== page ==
WASHINGTON – In the latest chapter in the state of
Florida’s redistricting saga, U.S. Rep. Corrine Brown (D-Fla.) appealed her
redistricting case to the U.S. Supreme Court.
The state’s legislature adopted new congressional, state House
and state Senate plans in 2012 using information gathered from the 2010 census,
federal and state legal requirements, citizen testimony, public feedback and
committee discussions. The district plans were designed to be implemented in
the 2012 general election and the 2014 special and general elections.
The approved congressional and Senate district maps
prompted several lawsuits, however. In December 2015, the Supreme Court of Florida and
the 2nd Judicial Circuit Court in Leon County ordered lawmakers to draft new
congressional and state Senate plans. A new plan for state Senate districts was
adopted, and, under court order, the state legislature randomly re-numbered the
districts included in the plan in January. In addition, the Florida Supreme
Court approved adoption of a plan for congressional districts.
Brown and several African-American voters in north and
central Florida challenged the redrawing of the state’s 5th Congressional
District into an east-west configuration, as opposed to its former north-south
orientation. In the lawsuit filed in the U.S. District Court for the Northern
District of Florida, the plaintiffs alleged that the redrawn district dilutes
the ability of black voters to elect congressional representatives of their
choice and that District 5 was redrawn in order to discriminate against black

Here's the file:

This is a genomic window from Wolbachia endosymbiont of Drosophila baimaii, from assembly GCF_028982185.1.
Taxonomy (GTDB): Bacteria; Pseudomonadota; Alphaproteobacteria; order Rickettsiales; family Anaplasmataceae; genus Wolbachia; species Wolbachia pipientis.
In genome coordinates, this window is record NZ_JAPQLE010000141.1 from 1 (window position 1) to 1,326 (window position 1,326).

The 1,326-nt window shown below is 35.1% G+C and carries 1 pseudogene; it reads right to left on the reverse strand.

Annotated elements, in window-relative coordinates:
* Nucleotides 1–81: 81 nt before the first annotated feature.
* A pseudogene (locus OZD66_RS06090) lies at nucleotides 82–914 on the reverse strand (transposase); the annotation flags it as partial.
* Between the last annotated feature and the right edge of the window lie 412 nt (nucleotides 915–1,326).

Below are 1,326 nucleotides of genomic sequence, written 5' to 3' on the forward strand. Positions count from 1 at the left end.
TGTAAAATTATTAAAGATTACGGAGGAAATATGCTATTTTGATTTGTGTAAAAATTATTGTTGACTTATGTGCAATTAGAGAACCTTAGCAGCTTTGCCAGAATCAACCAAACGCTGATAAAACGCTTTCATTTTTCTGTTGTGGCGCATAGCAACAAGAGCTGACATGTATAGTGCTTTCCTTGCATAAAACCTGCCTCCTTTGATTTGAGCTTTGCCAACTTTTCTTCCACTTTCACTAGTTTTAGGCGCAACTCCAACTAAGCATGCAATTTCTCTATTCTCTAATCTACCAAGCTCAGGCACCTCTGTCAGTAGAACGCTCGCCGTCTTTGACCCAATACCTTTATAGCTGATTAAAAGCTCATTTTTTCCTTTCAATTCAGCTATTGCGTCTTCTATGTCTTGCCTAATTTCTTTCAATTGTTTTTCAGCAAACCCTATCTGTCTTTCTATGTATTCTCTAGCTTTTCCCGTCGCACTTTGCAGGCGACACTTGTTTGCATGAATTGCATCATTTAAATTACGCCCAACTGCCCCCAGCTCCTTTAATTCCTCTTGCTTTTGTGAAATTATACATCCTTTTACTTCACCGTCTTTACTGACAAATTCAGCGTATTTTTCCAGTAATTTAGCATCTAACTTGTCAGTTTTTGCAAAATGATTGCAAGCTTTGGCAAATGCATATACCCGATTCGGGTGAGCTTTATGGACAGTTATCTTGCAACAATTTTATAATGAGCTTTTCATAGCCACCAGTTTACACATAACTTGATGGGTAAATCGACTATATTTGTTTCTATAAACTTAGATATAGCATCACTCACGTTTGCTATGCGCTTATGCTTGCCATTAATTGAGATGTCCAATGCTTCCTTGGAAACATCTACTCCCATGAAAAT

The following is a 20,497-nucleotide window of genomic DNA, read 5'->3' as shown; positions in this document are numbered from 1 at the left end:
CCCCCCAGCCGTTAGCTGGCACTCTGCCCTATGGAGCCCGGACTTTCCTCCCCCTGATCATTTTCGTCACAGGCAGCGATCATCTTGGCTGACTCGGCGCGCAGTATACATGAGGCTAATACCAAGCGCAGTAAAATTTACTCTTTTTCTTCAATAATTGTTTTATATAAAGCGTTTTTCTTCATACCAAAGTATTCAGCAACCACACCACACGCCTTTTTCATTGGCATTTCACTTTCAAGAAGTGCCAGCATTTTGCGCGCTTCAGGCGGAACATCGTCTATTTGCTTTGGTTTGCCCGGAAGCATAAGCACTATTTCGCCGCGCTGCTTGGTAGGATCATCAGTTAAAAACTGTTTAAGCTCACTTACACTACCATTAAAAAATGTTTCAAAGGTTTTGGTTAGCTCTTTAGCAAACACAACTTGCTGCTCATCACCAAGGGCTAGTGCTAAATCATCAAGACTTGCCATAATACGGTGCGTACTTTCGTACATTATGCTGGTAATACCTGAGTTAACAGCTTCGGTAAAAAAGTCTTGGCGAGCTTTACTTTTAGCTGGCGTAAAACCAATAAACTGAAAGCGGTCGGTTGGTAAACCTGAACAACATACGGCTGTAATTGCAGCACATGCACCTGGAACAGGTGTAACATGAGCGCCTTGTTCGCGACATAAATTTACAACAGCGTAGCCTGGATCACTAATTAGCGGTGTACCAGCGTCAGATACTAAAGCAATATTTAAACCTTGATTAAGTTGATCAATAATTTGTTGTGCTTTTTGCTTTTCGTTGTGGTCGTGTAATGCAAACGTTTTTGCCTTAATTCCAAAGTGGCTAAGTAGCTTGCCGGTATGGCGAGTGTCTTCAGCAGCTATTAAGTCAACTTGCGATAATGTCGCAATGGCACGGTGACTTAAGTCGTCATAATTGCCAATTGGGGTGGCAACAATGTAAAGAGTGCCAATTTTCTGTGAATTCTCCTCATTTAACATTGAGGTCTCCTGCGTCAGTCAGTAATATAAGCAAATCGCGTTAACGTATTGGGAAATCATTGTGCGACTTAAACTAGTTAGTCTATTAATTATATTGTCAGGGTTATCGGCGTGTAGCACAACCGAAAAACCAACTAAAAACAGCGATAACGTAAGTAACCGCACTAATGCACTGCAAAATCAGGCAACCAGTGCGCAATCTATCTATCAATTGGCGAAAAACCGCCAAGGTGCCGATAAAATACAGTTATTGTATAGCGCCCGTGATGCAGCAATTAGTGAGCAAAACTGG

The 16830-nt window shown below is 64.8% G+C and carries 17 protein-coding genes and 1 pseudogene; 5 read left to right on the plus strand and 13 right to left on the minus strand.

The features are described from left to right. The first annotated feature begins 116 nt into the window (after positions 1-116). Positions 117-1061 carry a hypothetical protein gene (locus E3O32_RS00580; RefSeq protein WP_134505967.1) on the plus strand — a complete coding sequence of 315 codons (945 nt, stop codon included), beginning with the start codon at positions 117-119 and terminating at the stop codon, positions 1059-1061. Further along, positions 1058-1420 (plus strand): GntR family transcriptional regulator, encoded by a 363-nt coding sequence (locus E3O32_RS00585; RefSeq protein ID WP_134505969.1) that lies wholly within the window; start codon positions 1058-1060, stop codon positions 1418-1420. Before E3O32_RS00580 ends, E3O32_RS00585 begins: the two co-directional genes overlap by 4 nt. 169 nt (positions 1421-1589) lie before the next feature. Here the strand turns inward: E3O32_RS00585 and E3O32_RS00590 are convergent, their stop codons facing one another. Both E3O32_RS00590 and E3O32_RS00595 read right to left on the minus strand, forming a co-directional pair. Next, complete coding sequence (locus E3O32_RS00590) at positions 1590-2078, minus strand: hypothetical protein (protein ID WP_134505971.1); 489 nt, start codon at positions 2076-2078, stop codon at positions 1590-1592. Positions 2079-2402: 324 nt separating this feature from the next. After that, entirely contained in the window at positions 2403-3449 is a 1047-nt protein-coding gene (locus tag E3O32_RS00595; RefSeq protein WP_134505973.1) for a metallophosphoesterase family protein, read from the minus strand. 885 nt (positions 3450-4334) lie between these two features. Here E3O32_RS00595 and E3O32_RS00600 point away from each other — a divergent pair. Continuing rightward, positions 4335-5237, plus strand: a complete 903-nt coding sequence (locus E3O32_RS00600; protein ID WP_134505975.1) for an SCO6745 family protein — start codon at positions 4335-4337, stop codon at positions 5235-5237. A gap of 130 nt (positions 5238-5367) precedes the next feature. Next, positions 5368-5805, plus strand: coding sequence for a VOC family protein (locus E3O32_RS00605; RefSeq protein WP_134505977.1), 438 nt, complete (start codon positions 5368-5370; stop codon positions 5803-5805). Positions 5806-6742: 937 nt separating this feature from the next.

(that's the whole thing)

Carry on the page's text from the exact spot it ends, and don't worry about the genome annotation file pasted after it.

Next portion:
The court rejected Brown’s redistricting challenge in an
April 18 order, ruling that “the plaintiffs have not proven their case."
“The political voice
of African-Americans in the state of Florida is critically important and should
be heard by the highest court in the land,” Brown told the Florida Record.
Brown said she talked with her legal team and other legal
experts following the district court ruling and ultimately decided to appeal
the matter to the U.S. Supreme Court.
“I have an obligation to those constituents to take this
case to the U.S. Supreme Court because this district was created to give
residents – many of them African-Americans who have been historically
disenfranchised in the state of Florida – an opportunity to elect someone to
represent their concerns in the halls of the U.S. Capitol,” Brown said.
Plaintiffs opposing the senate’s 2012 plan claimed in court
documents that the plan “was drawn with systemic partisan intent in violation
of Article III, Section 21 of the Florida Constitution.” Specifically, the
challengers claimed that the legislature provided confidential drafts of the
plan to “Republican partisan operatives,” sought feedback and advice on the plan
from those partisan individuals, relied on partisan maps and deleted other
The congressional redistricting ruling was entered by the
Florida Supreme Court in response to an appeal filed by lead plaintiff The League
of Women Voters of Florida. Like the Senate map opposition, challengers of the
congressional district plans cited the partisan influence on the drafting of
the district maps.
The 2nd Circuit Court for Leon County’s plan for Senate districts includes 40 districts, with a population deviation of 9,002.
Meanwhile, the congressional plan submitted by the Florida Supreme Court
includes 27 districts with a population deviation of one.
“This case is about the Voting Rights Act of 1965 and the
voting rights of the constituents in the district I represent,” Brown said. “The
boundaries of this district were drawn by federal judges with the goal of
establishing a level of fairness to the minority communities in Florida who had
no previous voice in Washington.”